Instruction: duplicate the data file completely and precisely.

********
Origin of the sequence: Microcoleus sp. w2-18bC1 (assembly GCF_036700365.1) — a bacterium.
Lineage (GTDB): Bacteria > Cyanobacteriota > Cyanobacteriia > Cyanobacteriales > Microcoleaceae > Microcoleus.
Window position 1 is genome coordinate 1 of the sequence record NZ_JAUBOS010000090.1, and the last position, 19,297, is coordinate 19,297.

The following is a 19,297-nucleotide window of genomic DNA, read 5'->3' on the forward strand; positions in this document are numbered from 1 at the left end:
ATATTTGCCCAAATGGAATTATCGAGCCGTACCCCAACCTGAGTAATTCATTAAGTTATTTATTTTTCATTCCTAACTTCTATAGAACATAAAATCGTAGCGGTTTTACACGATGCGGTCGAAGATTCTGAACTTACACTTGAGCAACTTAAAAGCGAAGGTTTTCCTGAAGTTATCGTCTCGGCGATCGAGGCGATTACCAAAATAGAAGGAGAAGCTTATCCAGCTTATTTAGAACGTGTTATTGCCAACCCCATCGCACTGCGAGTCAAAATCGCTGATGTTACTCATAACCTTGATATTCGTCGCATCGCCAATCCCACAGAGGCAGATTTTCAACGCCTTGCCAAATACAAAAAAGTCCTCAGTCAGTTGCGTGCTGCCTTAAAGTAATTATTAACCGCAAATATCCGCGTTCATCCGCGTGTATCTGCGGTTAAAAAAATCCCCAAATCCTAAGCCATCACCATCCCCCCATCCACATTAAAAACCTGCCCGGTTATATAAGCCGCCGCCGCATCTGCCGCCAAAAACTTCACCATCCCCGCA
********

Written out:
Origin of the sequence: Microcoleus sp. w2-18bC1 (assembly GCF_036700365.1) — a bacterium.
Lineage (GTDB): Bacteria > Cyanobacteriota > Cyanobacteriia > Cyanobacteriales > Microcoleaceae > Microcoleus.
Window position 1 is genome coordinate 1 of the sequence record NZ_JAUBOS010000090.1, and the last position, 19,297, is coordinate 19,297.

The following is a 19,297-nucleotide window of genomic DNA, read 5'->3' on the forward strand; positions in this document are numbered from 1 at the left end:
ATATTTGCCCAAATGGAATTATCGAGCCGTACCCCAACCTGAGTAATTCATTAAGTTATTTATTTTTCATTCCTAACTTCTATAGAACATAAAATCGTAGCGGTTTTACACGATGCGGTCGAAGATTCTGAACTTACACTTGAGCAACTTAAAAGCGAAGGTTTTCCTGAAGTTATCGTCTCGGCGATCGAGGCGATTACCAAAATAGAAGGAGAAGCTTATCCAGCTTATTTAGAACGTGTTATTGCCAACCCCATCGCACTGCGAGTCAAAATCGCTGATGTTACTCATAACCTTGATATTCGTCGCATCGCCAATCCCACAGAGGCAGATTTTCAACGCCTTGCCAAATACAAAAAAGTCCTCAGTCAGTTGCGTGCTGCCTTAAAGTAATTATTAACCGCAAATATCCGCGTTCATCCGCGTGTATCTGCGGTTAAAAAAATCCCCAAATCCTAAGCCATCACCATCCCCCCATCCACATTAAAAACCTGCCCGGTTATATAAGCCGCCGCCGCATCTGCCGCCAAAAACTTCACCATCCCCGCA